Ukrainian families found a welcome refuge in Hawaii, but face an uncertain future

Ukrainian families found a welcome refuge in Hawaii, but face an uncertain future
Published: Jul. 5, 2022 at 3:27 PM HST|Updated: Jul. 5, 2022 at 5:22 PM HST
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HONOLULU (HawaiiNewsNow) - Ukrainian families fleeing the danger back home are finding sanctuary in Hawaii.

But as the war drags on, their future is unclear.

More than 5 million Ukrainians have been displaced by the Russian invasion and dozens have come to Hawaii for refuge.

Under U.S. immigration law, Ukrainians can apply for temporary protected status to resettle here. But the process is slow and cumbersome, leaving many in limbo.

“There’s a ton of other paperwork, ton of applications verifications bedding that has to go on. And that takes, that takes time. and unfortunately, it takes money as well,” said En Young, executive director of local nonprofit Pacific Gateway Center, which helps immigrants and refugees from across the world through the bureaucracy of starting new lives in Hawaii.

They’re working with about 25 families from Ukraine to get temporary protected status.

“A lot of them will have to play application fees, sometimes on a per household member basis. So, you know, could be $200 for a single household. But for households with multiple family members, you know, this could run up into the $1,000s,” Young said.

The nonprofit works with private donors to cover those costs as well as housing, food, clothing and other needs for refugees.

“Most of our housing right now is through a few local donors that have generously opened up empty homes or sometimes their own home,” Young said.

Some Hawaii residents are opening up their homes to displaced Ukrainians.

“We felt that this was more personal and providing help to somebody from Ukraine,” said Tom Millard. “It just felt like the right thing for us to do for the time.”

He and his wife, Susanne, are hosting Alena Zhura, her daughter Natalie and her mother Natasha, who went from being visitors to refugees. Susanne says little things like bringing Zhura to an Aloha United Way charity event creates a sense of normalcy for her.

“She got to interact with other ladies in beautiful Neiman Marcus fashion and feel like a young woman again, and not a refugee in this country,” Susanne Millard said.

“It was really hard the first few weeks to watch them sit on the sofa and go, this is happening to to my country.”

“Just listening is really the biggest thing that we can contribute. Anybody else can contribute to refugees, whether they’re from Ukraine or from other countries,” Tom Millard added.

Zhura and her family are doing their best to adjust.

“My work, my life, my family, everything is connected to Ukraine. And this is this is the opposite side of the world,” Zhura said. “They found us housing in this area, by the ocean.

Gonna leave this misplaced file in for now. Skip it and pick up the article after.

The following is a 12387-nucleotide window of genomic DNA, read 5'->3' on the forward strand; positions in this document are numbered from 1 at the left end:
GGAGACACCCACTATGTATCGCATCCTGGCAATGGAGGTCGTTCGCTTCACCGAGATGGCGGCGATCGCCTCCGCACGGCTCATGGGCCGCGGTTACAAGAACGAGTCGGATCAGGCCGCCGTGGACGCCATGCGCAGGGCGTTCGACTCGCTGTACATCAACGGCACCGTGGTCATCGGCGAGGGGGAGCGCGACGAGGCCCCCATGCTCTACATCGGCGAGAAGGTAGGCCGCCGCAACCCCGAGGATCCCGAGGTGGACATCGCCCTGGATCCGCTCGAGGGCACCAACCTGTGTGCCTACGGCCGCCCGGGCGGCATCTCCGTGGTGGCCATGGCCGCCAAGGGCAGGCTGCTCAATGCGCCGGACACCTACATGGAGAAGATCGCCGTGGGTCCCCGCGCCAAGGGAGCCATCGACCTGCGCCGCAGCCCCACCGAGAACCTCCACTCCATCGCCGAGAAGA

“So we were trying to enjoy the beauty of nature. And it’s also big help for mental health.”

But she worries about her father and friends back home.

“It’s been terrible, scary, dangerous, stressful,” she said.

Adding to the stress: Navigating America’s immigration system of biometric and biographic screening, and background checks.

“We applied on May 10. And the processing time for the receiving of the status is up to six months. And together with the status, we can apply for work authorization, which also take takes three or more months to receive it,” she said.

“Social institutes and organizations work so well to help people during this waiting time to help with financially with housing with information with every way they can. And that’s that’s been a great help.”

Until then, it’s a waiting game. For more than four months, she’s had to rely on the generosity of others.

“I was never in a position in my life where I needed help,” Zhura said. “Now I understand that, how important it is to help organizations that help refugees.”

With Ukrainians unlikely to be able to return to their country for years, immigration advocates want the U.S. to offer long-term options, like a path to permanent residency.

For now, they need help getting the basics covered.

“If you have some funding and want to support some new Americans, you know, this is this is one of the, this is one of the times to do it,” said Young, of Pacific Gateway Center.

President Joe Biden also established a humanitarian parole program to bring in 100,000 Ukrainians fleeing the war.

Applicants can stay for up to two years with documented support from a U.S. sponsor.

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